Fourth Amendment permits a police officer to conduct a brief investigatory stop of an
individual based on reasonable suspicion that the individual is engaged in criminal
activity.” State v. Jackson, 368 N.C. 75, 77, 772 S.E.2d 847, 849 (2015) (citing Terry
v. Ohio, 392 U.S. 1, 30-31, 20 L. Ed. 2d 889, 911 (1968)). Reasonable suspicion
requires “specific and articulable facts, as well as the rational inferences from those
facts, as viewed through the eyes of a reasonable, cautious officer, guided by [the
officer’s] experience and training.” Watkins, 337 N.C. at 441, 446 S.E.2d at 70
(citation omitted).
Because the trial court concluded that defendant had not been seized, it did
not address the issue of whether reasonable suspicion could have supported a seizure
of defendant. However, it is undisputed that the law enforcement officers’
interactions with defendant were not based upon suspicion of criminal activity.
Officer Sullivan testified that defendant was not named in the search warrant and
that he approached defendant to “make sure that [he] wasn’t the target of the search
warrant, and that [he] didn’t interfere with the search warrant since [he was] in such
close proximity to where we were going.” Defendant consented to show Officer
Sullivan his driver’s license and to be searched, neither of which revealed anything
suspicious. Similarly, Officer Blackwell agreed that “the purpose of [his] making
contact [with defendant] was to ensure that he would not interfere with the execution
STATE V. THOMPSON

Opinion of the Court

- 10 -
of the search warrant.” The State did not elicit testimony at the hearing suggesting
that the officers suspected defendant of engaging in criminal behavior, and does not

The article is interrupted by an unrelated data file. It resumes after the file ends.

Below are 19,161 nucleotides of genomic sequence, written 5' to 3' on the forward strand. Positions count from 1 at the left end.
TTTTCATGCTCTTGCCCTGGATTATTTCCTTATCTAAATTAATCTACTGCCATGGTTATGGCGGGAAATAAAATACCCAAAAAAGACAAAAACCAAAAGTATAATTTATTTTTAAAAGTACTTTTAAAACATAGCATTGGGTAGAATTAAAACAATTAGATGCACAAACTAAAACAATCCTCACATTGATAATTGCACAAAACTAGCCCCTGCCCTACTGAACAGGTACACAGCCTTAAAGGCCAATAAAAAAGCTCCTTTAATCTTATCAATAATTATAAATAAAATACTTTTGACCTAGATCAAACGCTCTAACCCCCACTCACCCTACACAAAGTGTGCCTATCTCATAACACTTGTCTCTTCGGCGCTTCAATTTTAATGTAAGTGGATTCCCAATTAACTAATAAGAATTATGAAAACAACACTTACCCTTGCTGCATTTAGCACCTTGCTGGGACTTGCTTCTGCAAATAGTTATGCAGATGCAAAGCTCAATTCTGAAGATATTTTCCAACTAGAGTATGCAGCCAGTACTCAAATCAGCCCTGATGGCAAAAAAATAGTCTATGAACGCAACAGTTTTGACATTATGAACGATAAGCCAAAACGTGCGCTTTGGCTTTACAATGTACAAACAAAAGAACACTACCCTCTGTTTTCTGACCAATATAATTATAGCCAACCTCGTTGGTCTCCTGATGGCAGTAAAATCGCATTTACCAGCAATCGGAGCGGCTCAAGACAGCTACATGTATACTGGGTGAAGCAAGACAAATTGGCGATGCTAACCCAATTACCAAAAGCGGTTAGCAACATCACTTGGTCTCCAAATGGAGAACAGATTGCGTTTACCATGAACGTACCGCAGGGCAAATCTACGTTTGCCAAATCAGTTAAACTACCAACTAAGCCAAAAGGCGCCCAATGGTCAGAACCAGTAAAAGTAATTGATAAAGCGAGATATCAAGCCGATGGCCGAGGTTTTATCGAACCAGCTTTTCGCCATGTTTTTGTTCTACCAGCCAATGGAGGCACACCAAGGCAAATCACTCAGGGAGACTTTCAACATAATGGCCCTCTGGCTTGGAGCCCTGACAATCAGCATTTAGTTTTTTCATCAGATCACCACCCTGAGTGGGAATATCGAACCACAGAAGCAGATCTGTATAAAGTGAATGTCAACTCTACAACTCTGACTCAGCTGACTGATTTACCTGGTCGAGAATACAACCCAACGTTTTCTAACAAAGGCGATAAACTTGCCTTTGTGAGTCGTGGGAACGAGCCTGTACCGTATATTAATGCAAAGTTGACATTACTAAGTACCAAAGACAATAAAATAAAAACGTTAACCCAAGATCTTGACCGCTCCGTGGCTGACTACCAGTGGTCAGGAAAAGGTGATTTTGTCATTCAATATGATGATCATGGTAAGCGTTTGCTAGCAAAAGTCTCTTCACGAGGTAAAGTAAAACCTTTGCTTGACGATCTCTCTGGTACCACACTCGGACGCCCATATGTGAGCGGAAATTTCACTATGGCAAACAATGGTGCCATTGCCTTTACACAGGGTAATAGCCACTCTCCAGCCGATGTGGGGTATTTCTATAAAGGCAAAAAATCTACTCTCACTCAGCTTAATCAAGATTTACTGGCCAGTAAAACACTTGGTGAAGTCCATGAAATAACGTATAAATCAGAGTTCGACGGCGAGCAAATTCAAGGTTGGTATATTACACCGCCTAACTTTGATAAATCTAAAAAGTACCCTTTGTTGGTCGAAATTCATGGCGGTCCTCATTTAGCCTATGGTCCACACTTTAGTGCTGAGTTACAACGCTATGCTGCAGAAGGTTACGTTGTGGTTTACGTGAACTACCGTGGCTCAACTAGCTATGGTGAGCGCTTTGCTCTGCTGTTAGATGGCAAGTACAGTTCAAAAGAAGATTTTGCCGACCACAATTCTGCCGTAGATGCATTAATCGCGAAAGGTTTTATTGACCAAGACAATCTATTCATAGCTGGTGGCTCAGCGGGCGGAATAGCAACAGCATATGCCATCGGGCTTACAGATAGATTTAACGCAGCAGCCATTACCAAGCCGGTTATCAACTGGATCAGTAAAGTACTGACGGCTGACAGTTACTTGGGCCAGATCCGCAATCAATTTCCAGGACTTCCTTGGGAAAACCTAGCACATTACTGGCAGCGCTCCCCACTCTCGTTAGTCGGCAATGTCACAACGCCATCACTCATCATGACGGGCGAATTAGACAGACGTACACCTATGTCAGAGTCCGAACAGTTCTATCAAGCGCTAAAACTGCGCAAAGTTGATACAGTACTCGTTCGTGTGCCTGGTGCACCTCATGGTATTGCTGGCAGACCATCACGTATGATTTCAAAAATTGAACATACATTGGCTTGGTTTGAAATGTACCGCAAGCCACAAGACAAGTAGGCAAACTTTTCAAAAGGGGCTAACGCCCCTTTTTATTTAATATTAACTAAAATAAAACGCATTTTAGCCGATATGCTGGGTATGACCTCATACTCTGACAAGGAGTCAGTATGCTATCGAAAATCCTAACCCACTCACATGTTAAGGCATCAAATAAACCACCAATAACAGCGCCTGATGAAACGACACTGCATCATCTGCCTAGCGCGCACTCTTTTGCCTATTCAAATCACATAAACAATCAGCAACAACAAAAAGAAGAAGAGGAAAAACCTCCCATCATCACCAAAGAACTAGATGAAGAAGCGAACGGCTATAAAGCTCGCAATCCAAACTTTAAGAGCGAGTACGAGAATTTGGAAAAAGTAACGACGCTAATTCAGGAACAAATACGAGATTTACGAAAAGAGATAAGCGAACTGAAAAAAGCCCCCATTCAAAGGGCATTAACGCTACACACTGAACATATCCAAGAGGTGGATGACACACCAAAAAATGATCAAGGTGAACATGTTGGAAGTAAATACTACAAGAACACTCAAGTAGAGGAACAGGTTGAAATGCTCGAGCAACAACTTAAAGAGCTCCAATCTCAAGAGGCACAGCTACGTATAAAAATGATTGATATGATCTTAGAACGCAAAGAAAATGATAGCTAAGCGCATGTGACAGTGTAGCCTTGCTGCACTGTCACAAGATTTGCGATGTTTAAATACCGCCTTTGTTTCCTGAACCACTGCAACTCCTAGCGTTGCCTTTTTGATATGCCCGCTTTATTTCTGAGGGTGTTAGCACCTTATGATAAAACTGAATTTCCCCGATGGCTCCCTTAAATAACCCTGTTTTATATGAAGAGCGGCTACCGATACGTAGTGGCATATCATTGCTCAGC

argue on appeal that reasonable suspicion existed to detain defendant. We have
carefully reviewed the transcript and conclude that there was no evidence that the
law enforcement officers approached defendant based on a reasonable suspicion of
criminal activity. Therefore, if defendant was seized by law enforcement officers, the
seizure was a violation of defendant’s rights under the Fourth Amendment, and
would require suppression of the evidence found in his trunk. See, e.g., Bostick, 501
U.S. at 433-34, 115 L. Ed. 2d at 398:
The sole issue presented for our review is whether a police encounter on a bus of the type described above necessarily constitutes a “seizure” within the meaning of the Fourth Amendment. The State concedes, and we accept for purposes of this decision, that the officers lacked the reasonable suspicion required to justify a seizure and that, if a seizure took place, the drugs found in Bostick’s suitcase must be suppressed as tainted fruit.

As discussed above, a criminal defendant has been subjected to a seizure by
police “only if, in view of all of the circumstances surrounding the incident, a
reasonable person would have believed that he was not free to leave.” Mendenhall,
446 U.S. at 554, 64 L. Ed. 2d at 509. “[T]he Mendenhall test does not take into account
a defendant’s subjective impressions of an encounter with police officers, but instead
asks whether the police officers’ actions would have led a ‘reasonable person’ to
believe that he was not free to leave the scene.” State v. Isenhour, 194 N.C. App. 539,
STATE V. THOMPSON

Opinion of the Court

- 11 -
543, 670 S.E.2d 264, 268 (2008) (citing Mendenhall). In determining whether a
defendant was seized, “[r]elevant circumstances include, but are not limited to, the
number of officers present, whether the officer displayed a weapon, the officer’s words